Waking up beside the dead girl, she couldn’t remember anything. Who she was. Who had taken her. How to escape.

Detective Abigail Boone has been missing for four days when she is finally found, confused and broken. Suffering retrograde amnesia, she is a stranger to her despairing husband and bewildered son.

Hopelessly lost in her own life, with no leads on her abduction, Boone’s only instinct is to revisit the case she was investigating when she vanished: the baffling disappearance of a young woman, Sarah Still.

Defying her family and the police, Boone obsessively follows a deadly trail to the darkest edges of human cruelty.

But even if she finds Sarah, will Boone ever be the same again?

What does TWG think?

I’m not going to lie – I’m still finding it hard to arrange my thoughts on this one, even though I finished read it yesterday. I don’t mean that in a bad way, so hear me out here.

‘Past Life’ opens the doors to suspense within the first couple of pages when the main character, who we later find out is called Abigail aka ‘Boone’, finds herself in a place she can’t remember going. Oh, and there’s a dead person beside her. I mean, if that wasn’t enough to make you want to carry on reading, I have no idea what is!

Of course the opening chapters pave the way for multiple questions; who is she, why is she there, where is ‘there’, and so forth, but what came after that gritty opening is really what made the cigs in my head turn.

Abigail has re-entered her old life….or so she is told and, to be brutally honest, I can see why she is a bit sceptic about what people are telling her. She remembers nada, including the fact she has a husband and a son, so why should she believe a person who is telling her that this is her life?

I found the first half of the book a little difficult to gauge, bar the opening chapter of course, and I struggled to relate to Boone, probably because she couldn’t let her personality shine as much as other characters as she had no bad idea what her personality was. I’m not saying I didn’t like the first part, I’m just saying that I found it difficult to sink my teeth into.

However, the second half of the book was an absolute blinder! Boone’s feisty nature flew out of her like a rocket, igniting the slow burning embers of the storyline that were waiting in the wings to come alive. And boy did they come alive. My entire thoughts regarding the earlier parts of the book were well and truly forgotten, as I lost myself in the deep quicksand that Boone unknowingly put herself in. She did not give a monkeys because, as far as she was concerned, she had nearly lost her life anyway, so what would be different about trying to find out the truth about her accident, even if it put her in harms way?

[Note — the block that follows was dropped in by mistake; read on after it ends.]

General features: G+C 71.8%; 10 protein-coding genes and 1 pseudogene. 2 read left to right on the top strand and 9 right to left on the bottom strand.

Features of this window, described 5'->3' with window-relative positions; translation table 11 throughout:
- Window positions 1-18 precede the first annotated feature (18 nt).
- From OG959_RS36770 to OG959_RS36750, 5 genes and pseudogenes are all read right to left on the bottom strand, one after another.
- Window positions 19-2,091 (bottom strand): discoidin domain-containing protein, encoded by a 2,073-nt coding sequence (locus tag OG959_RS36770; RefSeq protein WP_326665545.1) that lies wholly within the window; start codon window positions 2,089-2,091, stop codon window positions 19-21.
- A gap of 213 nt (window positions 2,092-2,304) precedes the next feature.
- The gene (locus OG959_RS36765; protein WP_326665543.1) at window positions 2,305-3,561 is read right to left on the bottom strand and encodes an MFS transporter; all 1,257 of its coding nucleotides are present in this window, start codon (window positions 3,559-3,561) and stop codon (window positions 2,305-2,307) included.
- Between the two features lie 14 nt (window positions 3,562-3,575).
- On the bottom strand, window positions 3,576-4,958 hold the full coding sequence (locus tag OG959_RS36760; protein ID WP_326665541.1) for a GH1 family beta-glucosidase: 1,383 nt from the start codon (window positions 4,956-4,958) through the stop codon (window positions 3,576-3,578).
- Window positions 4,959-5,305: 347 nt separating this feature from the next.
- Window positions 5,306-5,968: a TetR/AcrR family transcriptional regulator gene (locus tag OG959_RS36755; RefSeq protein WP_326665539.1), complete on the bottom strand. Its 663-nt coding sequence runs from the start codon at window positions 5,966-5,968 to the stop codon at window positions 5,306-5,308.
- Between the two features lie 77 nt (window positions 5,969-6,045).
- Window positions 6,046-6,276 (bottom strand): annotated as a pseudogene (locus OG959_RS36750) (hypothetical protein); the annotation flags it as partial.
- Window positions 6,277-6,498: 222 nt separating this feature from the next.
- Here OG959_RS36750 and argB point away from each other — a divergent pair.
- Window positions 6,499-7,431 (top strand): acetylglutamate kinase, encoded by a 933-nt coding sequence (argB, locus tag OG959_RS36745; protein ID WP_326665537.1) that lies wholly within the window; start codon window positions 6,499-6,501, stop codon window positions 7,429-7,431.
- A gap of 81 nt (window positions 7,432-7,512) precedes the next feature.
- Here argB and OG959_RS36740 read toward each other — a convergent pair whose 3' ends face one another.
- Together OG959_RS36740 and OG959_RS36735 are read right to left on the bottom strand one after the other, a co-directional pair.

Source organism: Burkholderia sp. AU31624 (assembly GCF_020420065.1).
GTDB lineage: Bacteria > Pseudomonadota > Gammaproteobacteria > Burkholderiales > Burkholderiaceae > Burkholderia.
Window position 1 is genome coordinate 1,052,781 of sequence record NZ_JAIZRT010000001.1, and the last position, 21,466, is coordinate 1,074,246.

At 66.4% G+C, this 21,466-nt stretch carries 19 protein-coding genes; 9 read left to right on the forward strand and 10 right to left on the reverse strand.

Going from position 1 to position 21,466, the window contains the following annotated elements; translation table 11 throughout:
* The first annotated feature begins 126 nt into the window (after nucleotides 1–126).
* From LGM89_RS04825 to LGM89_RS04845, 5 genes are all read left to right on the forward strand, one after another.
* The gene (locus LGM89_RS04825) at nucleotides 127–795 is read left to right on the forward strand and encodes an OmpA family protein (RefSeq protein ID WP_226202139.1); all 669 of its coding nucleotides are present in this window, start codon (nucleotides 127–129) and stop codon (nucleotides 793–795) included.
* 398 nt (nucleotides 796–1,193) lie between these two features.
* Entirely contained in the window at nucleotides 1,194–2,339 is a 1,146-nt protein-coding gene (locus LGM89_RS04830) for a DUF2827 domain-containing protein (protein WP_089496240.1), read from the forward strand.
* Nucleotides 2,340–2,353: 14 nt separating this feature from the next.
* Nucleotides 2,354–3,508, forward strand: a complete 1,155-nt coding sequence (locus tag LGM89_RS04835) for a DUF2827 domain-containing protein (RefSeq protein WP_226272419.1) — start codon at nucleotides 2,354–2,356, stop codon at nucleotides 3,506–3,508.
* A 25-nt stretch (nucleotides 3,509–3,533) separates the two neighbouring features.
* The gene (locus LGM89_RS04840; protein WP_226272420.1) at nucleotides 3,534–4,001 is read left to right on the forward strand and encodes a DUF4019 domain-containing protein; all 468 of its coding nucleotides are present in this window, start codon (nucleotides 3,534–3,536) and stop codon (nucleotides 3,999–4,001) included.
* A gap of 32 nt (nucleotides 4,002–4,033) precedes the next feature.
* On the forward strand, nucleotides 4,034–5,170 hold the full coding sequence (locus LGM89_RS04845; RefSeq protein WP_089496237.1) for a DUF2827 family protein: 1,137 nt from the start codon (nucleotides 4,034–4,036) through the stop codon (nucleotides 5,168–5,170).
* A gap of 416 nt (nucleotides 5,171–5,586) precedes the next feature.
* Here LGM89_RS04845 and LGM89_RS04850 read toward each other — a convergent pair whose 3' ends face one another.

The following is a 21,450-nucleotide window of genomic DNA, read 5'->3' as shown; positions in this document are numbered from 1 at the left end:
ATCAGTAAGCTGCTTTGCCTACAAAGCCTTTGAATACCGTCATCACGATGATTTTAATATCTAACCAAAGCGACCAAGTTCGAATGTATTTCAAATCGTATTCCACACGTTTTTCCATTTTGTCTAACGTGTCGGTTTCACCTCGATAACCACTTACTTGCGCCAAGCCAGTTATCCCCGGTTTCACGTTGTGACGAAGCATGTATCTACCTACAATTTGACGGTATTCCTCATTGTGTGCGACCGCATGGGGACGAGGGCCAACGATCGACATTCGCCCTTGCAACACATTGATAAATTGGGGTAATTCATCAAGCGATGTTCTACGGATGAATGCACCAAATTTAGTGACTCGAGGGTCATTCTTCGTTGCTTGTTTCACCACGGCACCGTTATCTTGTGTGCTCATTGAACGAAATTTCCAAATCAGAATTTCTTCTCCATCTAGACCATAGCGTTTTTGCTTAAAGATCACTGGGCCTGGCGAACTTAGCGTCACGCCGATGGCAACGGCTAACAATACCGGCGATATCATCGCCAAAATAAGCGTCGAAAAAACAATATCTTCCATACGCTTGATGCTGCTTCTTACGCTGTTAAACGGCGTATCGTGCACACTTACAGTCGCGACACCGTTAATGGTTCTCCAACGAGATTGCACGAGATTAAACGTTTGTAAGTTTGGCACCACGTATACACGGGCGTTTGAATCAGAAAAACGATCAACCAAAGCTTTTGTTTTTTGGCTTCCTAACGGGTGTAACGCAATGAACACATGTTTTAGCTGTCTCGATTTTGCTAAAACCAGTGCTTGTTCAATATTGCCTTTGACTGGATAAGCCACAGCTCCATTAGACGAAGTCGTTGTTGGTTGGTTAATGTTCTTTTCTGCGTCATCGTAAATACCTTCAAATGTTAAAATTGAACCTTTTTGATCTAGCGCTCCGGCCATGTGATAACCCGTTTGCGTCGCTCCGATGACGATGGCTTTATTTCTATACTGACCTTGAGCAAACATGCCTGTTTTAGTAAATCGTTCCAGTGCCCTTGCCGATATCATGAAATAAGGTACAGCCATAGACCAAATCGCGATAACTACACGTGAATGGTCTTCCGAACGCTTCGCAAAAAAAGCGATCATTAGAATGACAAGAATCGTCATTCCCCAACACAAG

I actually cannot believe that ‘Past Life’ is a debut novel because it felt like a novel that had been written by an author with many novels under their belt. The strong, uncertain story telling was incredibly intense, and at times very graphic, yet when all of those little pieces came together it ended up being one hell of a fantastic read.

So yes, I may have had earlier reservations about Dominic Nolan’s novel, but I can safely say that those unsure thoughts went out of the window by the end of the book. I bloody loved the way in which the author made his characters come alive, warts an all.

An intense, thrilling novel which kept me hooked until the very end. Roll on the next book!!

Buy now!

#BlogTour! #Review – The Things We Cannot Say by Kelly Rimmer (@KelRimmerWrites) @Headlinepg @AnneCater

It gives me great pleasure to welcome the fantastic, Kelly Rimmer, back to TWG today as I review her new novel, The Things We Cannot Say (published 7th March), as part of the blog tour. Many thanks to Anne Cater for the blog tour invite, and thank you to the publisher for the review copy. Here is my review:

 2019. Life changed beyond recognition for Alice when her son, Eddie, was born with autism spectrum disorder. She must do everything to support him, but at what cost to her family? When her cherished grandmother is hospitalised, a hidden box of mementoes reveals a tattered photo of a young man, a tiny leather shoe and a letter. Her grandmother begs Alice to return to Poland to see what became of those she held dearest.

WWII. Alina and Tomasz are childhood sweethearts. The night before he leaves for college, Tomasz proposes marriage. But when their village falls to the Nazis, Alina doesn’t know if Tomasz is alive or dead.

2019. In Poland, separated from her family, Alice begins to uncover the story her grandmother is so desperate to tell, and discovers a love that bloomed in the winter of 1942. As a painful family history comes to light, will the struggles of the past and present finally reach a heartbreaking resolution?

What does TWG think?

Be still my beating heart….

Wow – even though I finished reading ‘The Things We Cannot Say’ a few days ago, a lump still forms in my throat whenever I think about it.